While the unemployment rate was made to look low by simply excluding the people that didn’t have jobs, nothing about the Nazi economy was truly sustainable. You can manipulate statistics for a while, but sooner or later reality will prevail. However, like the languishing American economy (itself suffering from the effects of the socialist New Deal), the German economy found temporary new life in building its war machine. The last of the recognized unemployed were now put to work, with the printing press of Germany’s central bank ready to provide whatever liquidity was needed. The inevitable consequences of inflating the currency were postponed once the war began, as Germany merely plundered the gold to back at least a portion of this new money from the countries they conquered.

In The Road to Serfdom, Friedrich Hayek addressed the very issue of whether the Nazis were a right wing or left wing movement. His thesis was that not only were the National Socialists every bit as socialist as their name, but that they were the natural result of socialism itself. Hayek warned his present-day England that they were traveling down the same “road to serfdom” that Germany had traveled decades before, and that he feared that socialism in England would lead to the same horrors there that it had lead to in Germany – that socialism MUST lead to wherever it is practiced.[7]

So, in terms of economic policy, the Nazis were every bit the “National Socialists” that their name suggested. However, they were also militaristic. Hitler launched aggressive, unprovoked wars against Czechoslovakia and Poland. Doesn’t that make him a “right wing conservative?”

Again, it is not “conservative” or “right wing” by any definition that we have ever used here in America until very recently. As Ron Paul pointed out time and again in his presidential campaign, the conservative position has always been anti-war and non-interventionist. Prior to the “neo-conservative” Republicans, the Republican Party always ran on an anti-war platform. It was a Democratic President that took us into every conflict we fought in the 20th century: Woodrow Wilson in WWI, Franklin Roosevelt in WWII[8], Truman in Korea, Johnson in Viet Nam.[9] Conversely, it was conservative, right wing Republicans that opposed each of these wars. “Mr. Conservative” Robert Taft actually opposed the U.S. joining NATO. Even the “right wing extremist” Barry Goldwater ran in 1964 on ending U.S. involvement in Viet Nam. Despite the Democrats’ success in characterizing Goldwater as a “nuke the commies” nutcase, the plain facts are that Goldwater campaigned against the war in Viet Nam and Johnson campaigned for it.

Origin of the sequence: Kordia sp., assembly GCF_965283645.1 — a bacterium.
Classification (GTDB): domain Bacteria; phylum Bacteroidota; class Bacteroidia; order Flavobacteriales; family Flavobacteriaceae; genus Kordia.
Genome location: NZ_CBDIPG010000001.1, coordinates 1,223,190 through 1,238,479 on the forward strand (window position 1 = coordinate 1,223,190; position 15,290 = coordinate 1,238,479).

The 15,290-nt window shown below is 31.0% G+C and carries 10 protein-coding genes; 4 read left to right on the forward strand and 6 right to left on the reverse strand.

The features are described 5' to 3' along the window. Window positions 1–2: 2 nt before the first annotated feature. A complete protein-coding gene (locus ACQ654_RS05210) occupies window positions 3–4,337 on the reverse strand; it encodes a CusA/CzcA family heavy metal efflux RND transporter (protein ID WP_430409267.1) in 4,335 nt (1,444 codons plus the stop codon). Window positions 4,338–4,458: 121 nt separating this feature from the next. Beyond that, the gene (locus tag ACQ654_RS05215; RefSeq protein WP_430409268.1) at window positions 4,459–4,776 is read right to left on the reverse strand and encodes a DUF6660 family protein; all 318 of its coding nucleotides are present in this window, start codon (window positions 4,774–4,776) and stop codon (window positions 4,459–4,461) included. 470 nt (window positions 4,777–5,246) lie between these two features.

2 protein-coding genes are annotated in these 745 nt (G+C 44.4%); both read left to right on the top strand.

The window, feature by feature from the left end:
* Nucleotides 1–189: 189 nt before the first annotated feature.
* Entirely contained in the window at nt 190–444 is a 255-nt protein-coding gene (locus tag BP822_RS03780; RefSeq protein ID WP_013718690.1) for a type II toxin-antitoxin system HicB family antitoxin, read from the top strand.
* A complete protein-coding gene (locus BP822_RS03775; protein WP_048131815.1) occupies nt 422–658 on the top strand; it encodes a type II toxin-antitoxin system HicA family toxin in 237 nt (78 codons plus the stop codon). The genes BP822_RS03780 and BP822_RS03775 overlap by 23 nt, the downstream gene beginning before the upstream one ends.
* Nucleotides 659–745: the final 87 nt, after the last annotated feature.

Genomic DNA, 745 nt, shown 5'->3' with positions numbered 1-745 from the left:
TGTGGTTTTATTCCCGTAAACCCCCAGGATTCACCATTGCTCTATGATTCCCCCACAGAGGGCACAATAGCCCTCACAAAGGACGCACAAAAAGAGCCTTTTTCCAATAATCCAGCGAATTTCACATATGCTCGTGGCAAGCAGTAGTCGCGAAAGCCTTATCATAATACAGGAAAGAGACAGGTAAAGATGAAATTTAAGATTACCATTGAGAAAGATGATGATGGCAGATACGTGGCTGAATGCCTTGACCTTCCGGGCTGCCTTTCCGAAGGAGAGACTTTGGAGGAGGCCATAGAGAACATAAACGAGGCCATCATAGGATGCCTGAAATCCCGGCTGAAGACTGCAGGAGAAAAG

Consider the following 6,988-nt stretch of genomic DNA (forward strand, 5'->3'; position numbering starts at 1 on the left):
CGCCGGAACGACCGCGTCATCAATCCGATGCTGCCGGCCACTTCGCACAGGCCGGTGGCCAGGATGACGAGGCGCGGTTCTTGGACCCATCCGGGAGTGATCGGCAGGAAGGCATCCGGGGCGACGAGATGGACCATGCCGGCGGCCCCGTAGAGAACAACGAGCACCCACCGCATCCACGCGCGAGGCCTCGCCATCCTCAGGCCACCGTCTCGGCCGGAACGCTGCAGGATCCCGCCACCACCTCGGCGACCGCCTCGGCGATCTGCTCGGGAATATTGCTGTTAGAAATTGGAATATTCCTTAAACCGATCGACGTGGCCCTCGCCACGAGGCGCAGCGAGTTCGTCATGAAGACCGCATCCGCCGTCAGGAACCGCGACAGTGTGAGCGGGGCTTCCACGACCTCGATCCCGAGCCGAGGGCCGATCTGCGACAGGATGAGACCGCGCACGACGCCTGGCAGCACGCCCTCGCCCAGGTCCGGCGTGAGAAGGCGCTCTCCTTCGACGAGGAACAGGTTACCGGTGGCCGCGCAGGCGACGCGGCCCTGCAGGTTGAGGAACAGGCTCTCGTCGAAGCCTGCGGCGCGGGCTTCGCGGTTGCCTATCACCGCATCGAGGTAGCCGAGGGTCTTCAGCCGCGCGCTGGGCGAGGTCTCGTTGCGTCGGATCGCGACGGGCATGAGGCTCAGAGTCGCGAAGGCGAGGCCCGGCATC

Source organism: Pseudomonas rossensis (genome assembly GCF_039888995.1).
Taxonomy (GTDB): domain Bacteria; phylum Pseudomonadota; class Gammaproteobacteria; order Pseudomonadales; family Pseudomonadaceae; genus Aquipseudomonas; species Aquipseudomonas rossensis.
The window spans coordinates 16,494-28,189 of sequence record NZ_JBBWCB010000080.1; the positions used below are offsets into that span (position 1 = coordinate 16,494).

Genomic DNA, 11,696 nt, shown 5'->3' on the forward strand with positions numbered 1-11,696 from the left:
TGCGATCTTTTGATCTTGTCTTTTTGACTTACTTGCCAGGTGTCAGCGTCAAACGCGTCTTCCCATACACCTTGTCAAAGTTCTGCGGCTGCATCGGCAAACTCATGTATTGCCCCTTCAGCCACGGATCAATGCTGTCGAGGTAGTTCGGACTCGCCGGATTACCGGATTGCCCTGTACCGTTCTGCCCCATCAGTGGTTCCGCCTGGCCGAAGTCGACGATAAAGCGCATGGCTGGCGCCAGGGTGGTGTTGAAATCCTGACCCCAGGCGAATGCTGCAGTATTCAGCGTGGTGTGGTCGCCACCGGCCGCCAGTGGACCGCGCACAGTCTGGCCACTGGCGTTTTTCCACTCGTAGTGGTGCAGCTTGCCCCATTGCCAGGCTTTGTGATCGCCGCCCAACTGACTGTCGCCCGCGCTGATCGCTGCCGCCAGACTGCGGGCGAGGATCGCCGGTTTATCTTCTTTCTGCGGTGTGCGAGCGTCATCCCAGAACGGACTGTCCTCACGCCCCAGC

Nazi Germany was arguably the most horrible totalitarian society in history. By characterizing the Nazis as “right wing,” socialists proceed to make the argument that “conservative, right wing” philosophy – i.e. individual liberty, free markets, low taxes, less regulation – spawns a brutal totalitarianism when taken to the extreme. Therefore, any society built upon these principles has to be carefully guarded and imbued with the virtues of socialism to protect against the horrors of another Nazi Germany. In other words, too much freedom leads to totalitarianism, while government control protects us against it. To borrow my favorite line from Ron Paul’s Revolution, “If you think this sounds fishy, then you understand it just fine.”[10]

Welfare and warfare have always gone hand in hand in political ideology. Wherever you have found one, you have usually found the other. We have lost sight of the fact that the two are not merely related, they are actually siblings, or at least first cousins. Welfare is the use of government force to loot individuals and redistribute their wealth. Warfare is the use of government force to loot foreign nations (and their individuals) and redistribute their wealth. They are really one and the same ideology. Both are the antithesis of individual liberty. The only question one must ask in determining what is “right wing conservatism” and what is not is this: Does this policy support individuals dealing with each other by mutual, voluntary consent, or is the initiation of force involved? If the answer is mutual, voluntary consent, the policy is “right wing conservative.” If the answer is the initiation of force, it isn’t.

Ron Paul has been called by some a “right wing extremist.” He is. Ron Paul rejects the initiation of force without compromise or moderation. He is truly the last “right wing conservative” in American politics. This is not an encouraging sign. Already, the terms are being redefined once again.[11] A recent news story on the presidential election characterized Barack Obama’s recent support of the changes to FISA as a move “toward the center,” as was his support of AIPAC and strong rhetoric regarding defense of Israel. It is fair to say that economically, Obama is as far left as we have seen in a presidential candidate in decades. John McCain is considered “conservative” because of his strong support for the war and his support for government encroachment on civil liberties in the name of “security” against terrorism. Neither Obama nor McCain question the need for Medicaid, Medicare, Social Security, or Welfare. Property rights and free markets are completely off the table. Where are the right wing conservatives?